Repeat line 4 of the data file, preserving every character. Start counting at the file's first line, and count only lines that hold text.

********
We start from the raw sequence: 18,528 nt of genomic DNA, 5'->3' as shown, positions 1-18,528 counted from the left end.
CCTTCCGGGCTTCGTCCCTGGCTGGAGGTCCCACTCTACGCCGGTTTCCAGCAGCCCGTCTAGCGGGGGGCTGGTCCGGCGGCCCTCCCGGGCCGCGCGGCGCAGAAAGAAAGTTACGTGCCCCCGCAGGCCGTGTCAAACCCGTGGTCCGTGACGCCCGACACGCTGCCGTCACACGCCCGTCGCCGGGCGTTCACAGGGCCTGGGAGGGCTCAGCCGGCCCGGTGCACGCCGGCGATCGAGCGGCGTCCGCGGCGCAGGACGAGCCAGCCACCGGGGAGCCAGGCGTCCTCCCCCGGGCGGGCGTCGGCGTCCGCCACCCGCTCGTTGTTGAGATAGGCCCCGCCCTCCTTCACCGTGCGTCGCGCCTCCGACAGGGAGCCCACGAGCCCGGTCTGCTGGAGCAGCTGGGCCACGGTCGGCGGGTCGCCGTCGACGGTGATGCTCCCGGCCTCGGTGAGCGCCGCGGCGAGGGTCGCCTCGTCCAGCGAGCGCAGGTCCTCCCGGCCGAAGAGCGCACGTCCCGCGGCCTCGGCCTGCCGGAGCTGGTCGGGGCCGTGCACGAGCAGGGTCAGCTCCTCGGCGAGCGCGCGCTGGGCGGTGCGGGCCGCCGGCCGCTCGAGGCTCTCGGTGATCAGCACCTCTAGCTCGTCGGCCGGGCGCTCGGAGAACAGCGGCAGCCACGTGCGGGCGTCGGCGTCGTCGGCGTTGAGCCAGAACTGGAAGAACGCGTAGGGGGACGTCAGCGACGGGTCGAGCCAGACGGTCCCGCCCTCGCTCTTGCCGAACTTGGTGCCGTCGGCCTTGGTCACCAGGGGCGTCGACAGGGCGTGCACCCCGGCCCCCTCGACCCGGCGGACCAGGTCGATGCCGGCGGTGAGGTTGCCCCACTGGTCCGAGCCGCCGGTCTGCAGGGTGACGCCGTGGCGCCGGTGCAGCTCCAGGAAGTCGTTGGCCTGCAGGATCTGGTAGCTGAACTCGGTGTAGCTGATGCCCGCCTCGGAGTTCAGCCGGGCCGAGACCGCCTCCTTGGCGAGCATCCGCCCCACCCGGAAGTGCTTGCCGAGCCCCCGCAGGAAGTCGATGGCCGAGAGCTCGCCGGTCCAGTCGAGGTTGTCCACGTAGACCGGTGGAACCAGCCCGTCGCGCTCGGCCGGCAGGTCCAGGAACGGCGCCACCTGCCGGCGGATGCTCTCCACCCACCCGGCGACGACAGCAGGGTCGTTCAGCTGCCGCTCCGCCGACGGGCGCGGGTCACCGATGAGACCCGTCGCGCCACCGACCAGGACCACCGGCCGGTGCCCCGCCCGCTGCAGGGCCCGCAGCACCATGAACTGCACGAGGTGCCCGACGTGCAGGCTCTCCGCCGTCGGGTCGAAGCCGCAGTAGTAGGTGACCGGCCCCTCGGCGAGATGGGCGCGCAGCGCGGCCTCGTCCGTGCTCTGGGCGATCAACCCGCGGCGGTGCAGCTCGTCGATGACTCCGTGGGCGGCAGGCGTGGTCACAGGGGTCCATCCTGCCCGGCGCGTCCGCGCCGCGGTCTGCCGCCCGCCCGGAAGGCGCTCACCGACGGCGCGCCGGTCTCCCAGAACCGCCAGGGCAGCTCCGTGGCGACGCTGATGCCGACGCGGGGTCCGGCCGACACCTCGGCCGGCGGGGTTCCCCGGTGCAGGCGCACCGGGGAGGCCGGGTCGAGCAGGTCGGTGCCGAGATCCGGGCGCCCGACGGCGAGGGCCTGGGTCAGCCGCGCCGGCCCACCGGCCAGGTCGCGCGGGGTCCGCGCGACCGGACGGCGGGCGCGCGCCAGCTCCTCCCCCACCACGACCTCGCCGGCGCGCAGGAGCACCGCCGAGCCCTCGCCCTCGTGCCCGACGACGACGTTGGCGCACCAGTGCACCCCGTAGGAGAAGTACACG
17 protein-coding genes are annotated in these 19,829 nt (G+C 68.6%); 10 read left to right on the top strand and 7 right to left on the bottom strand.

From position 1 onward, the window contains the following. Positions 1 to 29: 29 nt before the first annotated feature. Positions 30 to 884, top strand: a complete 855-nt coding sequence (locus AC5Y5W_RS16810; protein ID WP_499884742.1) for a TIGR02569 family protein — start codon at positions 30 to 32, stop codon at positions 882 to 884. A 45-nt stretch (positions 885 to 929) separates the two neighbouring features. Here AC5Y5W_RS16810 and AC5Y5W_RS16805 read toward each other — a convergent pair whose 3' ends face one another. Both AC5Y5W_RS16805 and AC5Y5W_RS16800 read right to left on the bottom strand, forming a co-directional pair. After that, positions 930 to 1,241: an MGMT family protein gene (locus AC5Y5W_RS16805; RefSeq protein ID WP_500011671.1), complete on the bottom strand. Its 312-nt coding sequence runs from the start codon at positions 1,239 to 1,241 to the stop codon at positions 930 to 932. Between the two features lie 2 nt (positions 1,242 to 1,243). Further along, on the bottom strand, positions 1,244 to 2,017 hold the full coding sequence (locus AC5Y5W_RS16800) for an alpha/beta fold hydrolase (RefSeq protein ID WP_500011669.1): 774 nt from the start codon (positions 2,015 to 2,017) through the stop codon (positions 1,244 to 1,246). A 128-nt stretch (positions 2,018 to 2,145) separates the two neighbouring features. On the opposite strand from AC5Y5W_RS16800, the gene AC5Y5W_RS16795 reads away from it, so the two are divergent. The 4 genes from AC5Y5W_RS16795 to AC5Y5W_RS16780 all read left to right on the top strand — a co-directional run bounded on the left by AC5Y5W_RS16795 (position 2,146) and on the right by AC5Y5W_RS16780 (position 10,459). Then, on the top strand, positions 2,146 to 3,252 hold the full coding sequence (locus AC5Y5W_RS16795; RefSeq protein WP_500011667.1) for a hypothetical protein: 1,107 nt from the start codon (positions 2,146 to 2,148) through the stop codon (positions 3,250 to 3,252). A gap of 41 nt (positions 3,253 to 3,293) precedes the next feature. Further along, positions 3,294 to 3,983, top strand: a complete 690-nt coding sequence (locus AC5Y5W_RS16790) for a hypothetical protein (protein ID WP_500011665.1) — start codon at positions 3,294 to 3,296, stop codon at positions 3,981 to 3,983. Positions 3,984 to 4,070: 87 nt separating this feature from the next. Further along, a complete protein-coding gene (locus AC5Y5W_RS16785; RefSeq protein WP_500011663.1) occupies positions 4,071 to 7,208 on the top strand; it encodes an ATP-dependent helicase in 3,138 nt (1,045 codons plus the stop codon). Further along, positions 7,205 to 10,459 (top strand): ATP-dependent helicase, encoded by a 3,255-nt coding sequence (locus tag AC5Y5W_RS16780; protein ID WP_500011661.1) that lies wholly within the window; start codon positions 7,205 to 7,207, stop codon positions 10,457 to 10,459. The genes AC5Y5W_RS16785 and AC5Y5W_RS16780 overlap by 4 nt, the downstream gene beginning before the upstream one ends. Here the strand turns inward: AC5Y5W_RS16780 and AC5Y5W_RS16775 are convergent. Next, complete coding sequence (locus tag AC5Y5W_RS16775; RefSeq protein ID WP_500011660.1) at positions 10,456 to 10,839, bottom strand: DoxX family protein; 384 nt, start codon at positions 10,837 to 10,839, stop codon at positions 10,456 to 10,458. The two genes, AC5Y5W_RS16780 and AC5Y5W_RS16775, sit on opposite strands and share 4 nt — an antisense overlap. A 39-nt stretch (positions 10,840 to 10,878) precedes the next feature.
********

From position 1 onward, the window contains the following. Positions 1 to 29: 29 nt before the first annotated feature. Positions 30 to 884, top strand: a complete 855-nt coding sequence (locus AC5Y5W_RS16810; protein ID WP_499884742.1) for a TIGR02569 family protein — start codon at positions 30 to 32, stop codon at positions 882 to 884. A 45-nt stretch (positions 885 to 929) separates the two neighbouring features. Here AC5Y5W_RS16810 and AC5Y5W_RS16805 read toward each other — a convergent pair whose 3' ends face one another. Both AC5Y5W_RS16805 and AC5Y5W_RS16800 read right to left on the bottom strand, forming a co-directional pair. After that, positions 930 to 1,241: an MGMT family protein gene (locus AC5Y5W_RS16805; RefSeq protein ID WP_500011671.1), complete on the bottom strand. Its 312-nt coding sequence runs from the start codon at positions 1,239 to 1,241 to the stop codon at positions 930 to 932. Between the two features lie 2 nt (positions 1,242 to 1,243). Further along, on the bottom strand, positions 1,244 to 2,017 hold the full coding sequence (locus AC5Y5W_RS16800) for an alpha/beta fold hydrolase (RefSeq protein ID WP_500011669.1): 774 nt from the start codon (positions 2,015 to 2,017) through the stop codon (positions 1,244 to 1,246). A 128-nt stretch (positions 2,018 to 2,145) separates the two neighbouring features. On the opposite strand from AC5Y5W_RS16800, the gene AC5Y5W_RS16795 reads away from it, so the two are divergent. The 4 genes from AC5Y5W_RS16795 to AC5Y5W_RS16780 all read left to right on the top strand — a co-directional run bounded on the left by AC5Y5W_RS16795 (position 2,146) and on the right by AC5Y5W_RS16780 (position 10,459). Then, on the top strand, positions 2,146 to 3,252 hold the full coding sequence (locus AC5Y5W_RS16795; RefSeq protein WP_500011667.1) for a hypothetical protein: 1,107 nt from the start codon (positions 2,146 to 2,148) through the stop codon (positions 3,250 to 3,252). A gap of 41 nt (positions 3,253 to 3,293) precedes the next feature. Further along, positions 3,294 to 3,983, top strand: a complete 690-nt coding sequence (locus AC5Y5W_RS16790) for a hypothetical protein (protein ID WP_500011665.1) — start codon at positions 3,294 to 3,296, stop codon at positions 3,981 to 3,983. Positions 3,984 to 4,070: 87 nt separating this feature from the next. Further along, a complete protein-coding gene (locus AC5Y5W_RS16785; RefSeq protein WP_500011663.1) occupies positions 4,071 to 7,208 on the top strand; it encodes an ATP-dependent helicase in 3,138 nt (1,045 codons plus the stop codon). Further along, positions 7,205 to 10,459 (top strand): ATP-dependent helicase, encoded by a 3,255-nt coding sequence (locus tag AC5Y5W_RS16780; protein ID WP_500011661.1) that lies wholly within the window; start codon positions 7,205 to 7,207, stop codon positions 10,457 to 10,459. The genes AC5Y5W_RS16785 and AC5Y5W_RS16780 overlap by 4 nt, the downstream gene beginning before the upstream one ends. Here the strand turns inward: AC5Y5W_RS16780 and AC5Y5W_RS16775 are convergent. Next, complete coding sequence (locus tag AC5Y5W_RS16775; RefSeq protein ID WP_500011660.1) at positions 10,456 to 10,839, bottom strand: DoxX family protein; 384 nt, start codon at positions 10,837 to 10,839, stop codon at positions 10,456 to 10,458. The two genes, AC5Y5W_RS16780 and AC5Y5W_RS16775, sit on opposite strands and share 4 nt — an antisense overlap. A 39-nt stretch (positions 10,840 to 10,878) precedes the next feature.